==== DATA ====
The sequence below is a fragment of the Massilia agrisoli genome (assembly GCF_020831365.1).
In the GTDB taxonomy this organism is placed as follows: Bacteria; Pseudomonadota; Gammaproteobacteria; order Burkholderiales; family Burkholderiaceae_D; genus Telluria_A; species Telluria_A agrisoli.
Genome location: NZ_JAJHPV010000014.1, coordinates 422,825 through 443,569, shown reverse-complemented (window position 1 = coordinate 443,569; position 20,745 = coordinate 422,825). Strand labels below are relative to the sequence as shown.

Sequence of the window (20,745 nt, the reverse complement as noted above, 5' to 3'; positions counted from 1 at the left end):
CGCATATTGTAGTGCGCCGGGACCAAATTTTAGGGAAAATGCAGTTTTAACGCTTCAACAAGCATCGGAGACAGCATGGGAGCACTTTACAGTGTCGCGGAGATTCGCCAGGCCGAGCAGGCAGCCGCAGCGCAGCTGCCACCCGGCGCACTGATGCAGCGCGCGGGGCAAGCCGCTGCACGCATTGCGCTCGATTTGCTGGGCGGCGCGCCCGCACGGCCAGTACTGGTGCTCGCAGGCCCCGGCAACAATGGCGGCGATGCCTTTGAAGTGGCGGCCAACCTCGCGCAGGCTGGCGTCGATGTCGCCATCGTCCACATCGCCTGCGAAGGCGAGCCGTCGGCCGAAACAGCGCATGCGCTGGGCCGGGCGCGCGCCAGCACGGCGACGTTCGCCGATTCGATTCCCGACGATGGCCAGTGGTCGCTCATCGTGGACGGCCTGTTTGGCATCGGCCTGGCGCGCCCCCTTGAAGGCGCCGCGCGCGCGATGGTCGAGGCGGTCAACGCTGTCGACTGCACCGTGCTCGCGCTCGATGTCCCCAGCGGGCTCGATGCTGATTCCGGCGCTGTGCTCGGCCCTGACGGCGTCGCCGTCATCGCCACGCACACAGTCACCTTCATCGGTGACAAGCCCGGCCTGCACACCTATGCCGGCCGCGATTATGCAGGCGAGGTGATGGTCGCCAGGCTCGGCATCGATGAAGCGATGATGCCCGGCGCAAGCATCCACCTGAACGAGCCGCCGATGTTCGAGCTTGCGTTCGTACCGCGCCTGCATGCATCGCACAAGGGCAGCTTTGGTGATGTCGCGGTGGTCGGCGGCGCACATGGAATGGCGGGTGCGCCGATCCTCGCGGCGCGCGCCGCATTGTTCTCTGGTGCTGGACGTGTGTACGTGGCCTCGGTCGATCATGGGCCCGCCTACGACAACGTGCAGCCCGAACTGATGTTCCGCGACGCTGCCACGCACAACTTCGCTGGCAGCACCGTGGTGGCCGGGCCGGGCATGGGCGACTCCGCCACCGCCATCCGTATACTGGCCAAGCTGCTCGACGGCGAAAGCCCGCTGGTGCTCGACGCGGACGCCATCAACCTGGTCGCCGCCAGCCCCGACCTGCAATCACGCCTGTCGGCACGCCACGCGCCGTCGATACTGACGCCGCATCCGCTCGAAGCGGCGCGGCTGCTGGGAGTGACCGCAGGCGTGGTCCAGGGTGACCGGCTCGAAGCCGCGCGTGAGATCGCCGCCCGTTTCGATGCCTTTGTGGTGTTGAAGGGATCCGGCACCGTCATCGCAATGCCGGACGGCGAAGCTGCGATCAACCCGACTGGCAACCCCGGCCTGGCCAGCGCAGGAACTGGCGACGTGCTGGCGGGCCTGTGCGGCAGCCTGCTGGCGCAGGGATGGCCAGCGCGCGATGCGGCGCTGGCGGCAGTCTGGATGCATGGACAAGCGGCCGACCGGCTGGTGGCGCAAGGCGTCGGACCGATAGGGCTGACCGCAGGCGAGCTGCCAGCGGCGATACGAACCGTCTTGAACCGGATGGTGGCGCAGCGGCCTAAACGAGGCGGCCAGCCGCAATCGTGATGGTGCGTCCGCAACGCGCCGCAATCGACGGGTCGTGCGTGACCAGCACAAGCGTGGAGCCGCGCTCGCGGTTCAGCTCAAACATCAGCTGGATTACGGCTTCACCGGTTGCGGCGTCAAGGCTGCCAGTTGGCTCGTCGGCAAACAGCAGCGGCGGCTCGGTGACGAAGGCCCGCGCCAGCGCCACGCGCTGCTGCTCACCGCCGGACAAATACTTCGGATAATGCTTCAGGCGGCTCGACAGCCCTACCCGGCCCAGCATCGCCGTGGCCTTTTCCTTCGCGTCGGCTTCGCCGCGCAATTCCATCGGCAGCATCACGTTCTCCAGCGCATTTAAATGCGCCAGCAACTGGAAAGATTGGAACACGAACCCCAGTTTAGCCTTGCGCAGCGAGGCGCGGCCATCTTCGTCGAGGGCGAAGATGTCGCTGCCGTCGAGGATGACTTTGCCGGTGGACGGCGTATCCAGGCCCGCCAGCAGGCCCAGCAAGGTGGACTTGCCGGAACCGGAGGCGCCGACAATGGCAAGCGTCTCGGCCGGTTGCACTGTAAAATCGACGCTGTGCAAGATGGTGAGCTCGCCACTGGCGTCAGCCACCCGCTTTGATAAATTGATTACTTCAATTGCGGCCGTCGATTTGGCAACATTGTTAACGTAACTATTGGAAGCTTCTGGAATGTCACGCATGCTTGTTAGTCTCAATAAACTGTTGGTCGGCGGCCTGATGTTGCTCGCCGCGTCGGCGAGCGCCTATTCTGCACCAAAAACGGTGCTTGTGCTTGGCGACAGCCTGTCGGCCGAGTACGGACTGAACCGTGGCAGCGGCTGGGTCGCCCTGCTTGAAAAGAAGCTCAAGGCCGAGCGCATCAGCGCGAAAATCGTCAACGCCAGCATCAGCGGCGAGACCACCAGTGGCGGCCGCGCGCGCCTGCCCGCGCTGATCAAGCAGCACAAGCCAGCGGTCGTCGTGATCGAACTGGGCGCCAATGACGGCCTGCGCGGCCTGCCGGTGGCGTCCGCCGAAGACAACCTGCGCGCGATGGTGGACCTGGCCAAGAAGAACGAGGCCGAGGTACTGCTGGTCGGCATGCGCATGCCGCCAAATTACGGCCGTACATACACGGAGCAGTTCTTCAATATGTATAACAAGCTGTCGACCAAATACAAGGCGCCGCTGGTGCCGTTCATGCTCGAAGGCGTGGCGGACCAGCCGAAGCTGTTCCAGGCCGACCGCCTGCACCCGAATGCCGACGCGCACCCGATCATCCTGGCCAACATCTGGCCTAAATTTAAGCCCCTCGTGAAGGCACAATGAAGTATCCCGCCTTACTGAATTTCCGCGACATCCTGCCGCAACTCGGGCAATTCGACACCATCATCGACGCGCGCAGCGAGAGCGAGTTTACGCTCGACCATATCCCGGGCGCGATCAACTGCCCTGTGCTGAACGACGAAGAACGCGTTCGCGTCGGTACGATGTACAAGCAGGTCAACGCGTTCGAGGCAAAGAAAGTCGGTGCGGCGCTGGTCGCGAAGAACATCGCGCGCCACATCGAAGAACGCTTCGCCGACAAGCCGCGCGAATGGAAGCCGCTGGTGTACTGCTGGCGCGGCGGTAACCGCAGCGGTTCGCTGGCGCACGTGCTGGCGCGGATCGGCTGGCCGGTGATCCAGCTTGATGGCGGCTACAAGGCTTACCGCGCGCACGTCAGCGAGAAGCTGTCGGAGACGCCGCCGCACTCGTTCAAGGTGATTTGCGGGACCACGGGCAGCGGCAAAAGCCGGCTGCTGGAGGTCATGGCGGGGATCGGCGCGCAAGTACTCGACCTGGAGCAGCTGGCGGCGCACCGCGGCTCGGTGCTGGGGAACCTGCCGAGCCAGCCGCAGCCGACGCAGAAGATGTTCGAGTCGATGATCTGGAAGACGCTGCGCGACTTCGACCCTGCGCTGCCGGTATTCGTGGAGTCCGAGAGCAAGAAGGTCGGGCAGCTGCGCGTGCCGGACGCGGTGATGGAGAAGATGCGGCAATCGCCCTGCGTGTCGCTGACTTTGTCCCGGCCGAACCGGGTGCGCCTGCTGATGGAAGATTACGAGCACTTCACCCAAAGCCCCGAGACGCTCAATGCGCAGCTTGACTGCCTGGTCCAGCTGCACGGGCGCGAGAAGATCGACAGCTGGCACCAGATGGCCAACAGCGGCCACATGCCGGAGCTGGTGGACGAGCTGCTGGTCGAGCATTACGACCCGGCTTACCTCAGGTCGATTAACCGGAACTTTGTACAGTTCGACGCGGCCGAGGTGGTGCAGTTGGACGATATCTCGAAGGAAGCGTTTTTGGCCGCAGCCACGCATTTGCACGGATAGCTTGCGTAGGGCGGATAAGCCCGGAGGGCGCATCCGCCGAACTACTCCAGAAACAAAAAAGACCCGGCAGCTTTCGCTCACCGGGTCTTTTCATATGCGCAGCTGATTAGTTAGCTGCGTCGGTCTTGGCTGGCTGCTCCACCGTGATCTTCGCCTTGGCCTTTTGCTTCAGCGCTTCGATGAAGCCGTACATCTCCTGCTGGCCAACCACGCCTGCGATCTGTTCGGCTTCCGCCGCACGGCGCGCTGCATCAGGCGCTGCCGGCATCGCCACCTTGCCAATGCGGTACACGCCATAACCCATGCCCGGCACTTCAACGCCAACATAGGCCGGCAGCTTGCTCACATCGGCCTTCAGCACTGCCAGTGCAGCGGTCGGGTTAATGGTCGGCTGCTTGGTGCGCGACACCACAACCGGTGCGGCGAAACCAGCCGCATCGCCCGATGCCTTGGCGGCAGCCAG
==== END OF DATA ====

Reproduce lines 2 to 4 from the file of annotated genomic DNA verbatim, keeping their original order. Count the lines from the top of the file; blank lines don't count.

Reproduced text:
In the GTDB taxonomy this organism is placed as follows: Bacteria; Pseudomonadota; Gammaproteobacteria; order Burkholderiales; family Burkholderiaceae_D; genus Telluria_A; species Telluria_A agrisoli.
Genome location: NZ_JAJHPV010000014.1, coordinates 422,825 through 443,569, shown reverse-complemented (window position 1 = coordinate 443,569; position 20,745 = coordinate 422,825). Strand labels below are relative to the sequence as shown.

Sequence of the window (20,745 nt, the reverse complement as noted above, 5' to 3'; positions counted from 1 at the left end):